Definitions

from The American Heritage® Dictionary of the English Language, 4th Edition

  • n. A period of life characterized by physiological and psychic change that marks the end of the reproductive capacity of women and terminates with the completion of menopause.
  • n. A corresponding period sometimes occurring in men that may be marked by a reduction in sexual activity, although fertility is retained.
  • n. A critical period or year in a person's life when major changes in health or fortune are thought to take place.
  • n. A critical stage, period, or year: "before the end of the millennium, whether [he] lives to see that ecclesiastical climacteric or not” ( Conor Cruise O'Brien).
  • adj. Of or relating to a climacteric.
  • adj. Critical; crucial.

from Wiktionary, Creative Commons Attribution/Share-Alike License

  • n. A period in human life in which some great change is supposed to take place in the constitution. The critical periods are thought by some to be the years produced by multiplying 7 into the odd numbers 3, 5, 7, and 9; to which others add the 81st year.
  • n. The period of life that leads up to and follows the end of menstruation in women; the change of life
  • n. A critical stage or decisive point; a crisis
  • adj. Of or pertaining to the climacteric
  • adj. critical or crucial

from the GNU version of the Collaborative International Dictionary of English

  • adj. Relating to a climacteric; critical.
  • n. A period in human life in which some great change is supposed to take place in the constitution. The critical periods are thought by some to be the years produced by multiplying 7 into the odd numbers 3, 5, 7, and 9; to which others add the 81st year.
  • n. Any critical period.

from The Century Dictionary and Cyclopedia

  • Pertaining to a critical period, crisis, or climax.
  • n. A critical period in life, or a period in winch some great change is supposed to take place in the human constitution; especially, the so-called change of life or menopause.

from WordNet 3.0 Copyright 2006 by Princeton University. All rights reserved.

  • n. the time in a woman's life in which the menstrual cycle ends
  • n. a period in a man's life corresponding to menopause

Etymologies

From Latin clīmactēricus, of a dangerous period in life, from Greek klīmaktērikos, from klīmaktēr, dangerous point, rung of a ladder, from klīmax, ladder; see climax.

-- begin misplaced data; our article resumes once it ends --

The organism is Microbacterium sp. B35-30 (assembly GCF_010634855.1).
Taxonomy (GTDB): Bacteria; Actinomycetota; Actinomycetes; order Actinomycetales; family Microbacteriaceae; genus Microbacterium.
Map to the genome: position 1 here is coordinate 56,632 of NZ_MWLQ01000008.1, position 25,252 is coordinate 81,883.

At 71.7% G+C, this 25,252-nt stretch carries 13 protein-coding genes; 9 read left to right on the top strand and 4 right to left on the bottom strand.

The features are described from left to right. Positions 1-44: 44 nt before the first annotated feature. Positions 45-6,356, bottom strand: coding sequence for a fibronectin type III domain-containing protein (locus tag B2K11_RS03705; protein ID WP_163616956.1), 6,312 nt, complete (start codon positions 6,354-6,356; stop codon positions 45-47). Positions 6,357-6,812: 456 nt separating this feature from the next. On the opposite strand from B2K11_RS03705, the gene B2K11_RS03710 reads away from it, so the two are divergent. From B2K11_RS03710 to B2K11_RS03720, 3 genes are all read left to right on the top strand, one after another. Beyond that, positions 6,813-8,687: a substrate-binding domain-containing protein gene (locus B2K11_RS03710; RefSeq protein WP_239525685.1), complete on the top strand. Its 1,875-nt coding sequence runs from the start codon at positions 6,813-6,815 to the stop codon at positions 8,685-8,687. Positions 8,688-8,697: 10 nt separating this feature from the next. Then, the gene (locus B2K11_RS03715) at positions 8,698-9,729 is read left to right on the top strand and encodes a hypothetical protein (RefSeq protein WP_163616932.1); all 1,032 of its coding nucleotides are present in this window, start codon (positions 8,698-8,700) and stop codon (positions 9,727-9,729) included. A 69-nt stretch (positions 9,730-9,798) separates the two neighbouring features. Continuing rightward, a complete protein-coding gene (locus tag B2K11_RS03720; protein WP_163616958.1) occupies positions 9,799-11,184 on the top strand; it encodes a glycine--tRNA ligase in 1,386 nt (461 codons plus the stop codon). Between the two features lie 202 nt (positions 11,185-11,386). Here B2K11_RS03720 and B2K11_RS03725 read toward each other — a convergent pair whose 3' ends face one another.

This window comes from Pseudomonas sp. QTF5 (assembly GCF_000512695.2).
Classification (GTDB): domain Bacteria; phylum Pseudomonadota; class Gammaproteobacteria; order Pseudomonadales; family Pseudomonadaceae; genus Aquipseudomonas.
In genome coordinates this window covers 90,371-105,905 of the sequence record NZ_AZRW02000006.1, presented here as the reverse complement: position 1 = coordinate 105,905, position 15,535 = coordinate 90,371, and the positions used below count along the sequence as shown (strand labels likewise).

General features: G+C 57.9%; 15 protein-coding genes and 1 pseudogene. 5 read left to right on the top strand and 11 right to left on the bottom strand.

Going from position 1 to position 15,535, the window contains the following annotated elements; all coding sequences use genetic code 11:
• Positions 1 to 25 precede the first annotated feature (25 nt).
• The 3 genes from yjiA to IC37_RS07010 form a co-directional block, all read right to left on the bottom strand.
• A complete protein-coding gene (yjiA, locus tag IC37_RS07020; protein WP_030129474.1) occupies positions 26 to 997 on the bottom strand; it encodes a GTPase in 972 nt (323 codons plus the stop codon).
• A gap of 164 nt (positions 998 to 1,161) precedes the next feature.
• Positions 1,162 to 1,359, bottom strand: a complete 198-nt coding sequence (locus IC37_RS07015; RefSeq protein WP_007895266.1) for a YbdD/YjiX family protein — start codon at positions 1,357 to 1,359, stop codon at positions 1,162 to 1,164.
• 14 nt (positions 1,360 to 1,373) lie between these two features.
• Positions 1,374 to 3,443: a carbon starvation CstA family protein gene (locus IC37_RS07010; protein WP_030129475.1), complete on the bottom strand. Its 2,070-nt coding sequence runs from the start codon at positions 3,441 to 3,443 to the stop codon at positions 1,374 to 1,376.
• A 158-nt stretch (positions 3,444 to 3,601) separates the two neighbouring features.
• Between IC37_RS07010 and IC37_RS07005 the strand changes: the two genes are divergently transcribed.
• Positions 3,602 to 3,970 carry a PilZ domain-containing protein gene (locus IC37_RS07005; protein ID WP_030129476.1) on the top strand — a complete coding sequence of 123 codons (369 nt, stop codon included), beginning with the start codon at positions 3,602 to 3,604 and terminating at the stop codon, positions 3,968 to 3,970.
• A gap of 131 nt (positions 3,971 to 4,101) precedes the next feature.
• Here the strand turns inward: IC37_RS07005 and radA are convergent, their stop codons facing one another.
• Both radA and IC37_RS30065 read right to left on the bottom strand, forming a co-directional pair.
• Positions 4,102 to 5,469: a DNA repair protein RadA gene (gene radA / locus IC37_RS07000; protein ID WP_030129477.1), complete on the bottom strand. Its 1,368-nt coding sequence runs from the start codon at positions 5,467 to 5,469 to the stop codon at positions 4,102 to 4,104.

(American Heritage® Dictionary of the English Language, Fourth Edition)
From Latin climactericus, from Ancient Greek κλίμάκτήρίκος ("scale, progression, gradation"). (Wiktionary)

Examples

  • Fruits that do continue ripening off the tree are called climacteric.

    The Fruit Hunters

  • "The years of the climacteric are the most troublesome in married life," the Czechoslovakian physician Arnold Lorand declared in his 1910 classic "Old Age Deferred" -- "not only for the wife, who is directly affected by it, but also in almost equal degree for the husband, who must show the greatest forbearance."

    The End Of The Age Of Estrogen

  • The menopause, also called the climacteric, and in common language

    Woman Her Sex and Love Life

  • If ever people could apply the word "climacteric" to a period of the World's history you can apply it to this period.

    Confessions of a New Canadian

  • "climacteric" years which someone had mentioned in his presence and the meaning of which he did not himself very well understand.

    Knock, Knock, Knock and Other Stories

  • All that he did know was that a climacteric in his life had been attained.

    Chapter 40

  • As she leaned her head on her hand, a fleeting vision of her own girlhood, with its mournful climacteric and tragic ebb, was vouchsafed her, and for the moment she was minded to read him a lesson from it.

    Jack London Play:The Scorn of Women

  • This I knew: I had reached an intellectual and artistic climacteric, a life-climacteric of some sort.

    CHAPTER VIII

  • He had the "Love-sonnets from the Portuguese" in mind as he wrote, and he wrote under the best conditions for great work, at a climacteric of living, in the throes of his own sweet love-madness.

    Chapter 20

  • Bunning reached some new climacteric of pathetic whining when he bewailed, on the Senate floor, the fact that his own filibuster had caused him to miss a big baseball game on TV.

    Jim Bunning: Too Mean and Weird for the GOP

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Comments

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  • JM is anticipating a grand climacteric in the next year or so.

    October 5, 2010

  • Citation on bib.

    October 8, 2008

  • "'...to say nothing of the falling damps, so fatal to those that have passed the climacteric...'"
    --Patrick O'Brian, The Ionian Mission, 80

    February 13, 2008

  • Yet I believe you must not expect him to be honest on this side of his grand climacteric.

    Anna Howe to Clarissa Harlowe, Clarissa by Samuel Richardson

    December 11, 2007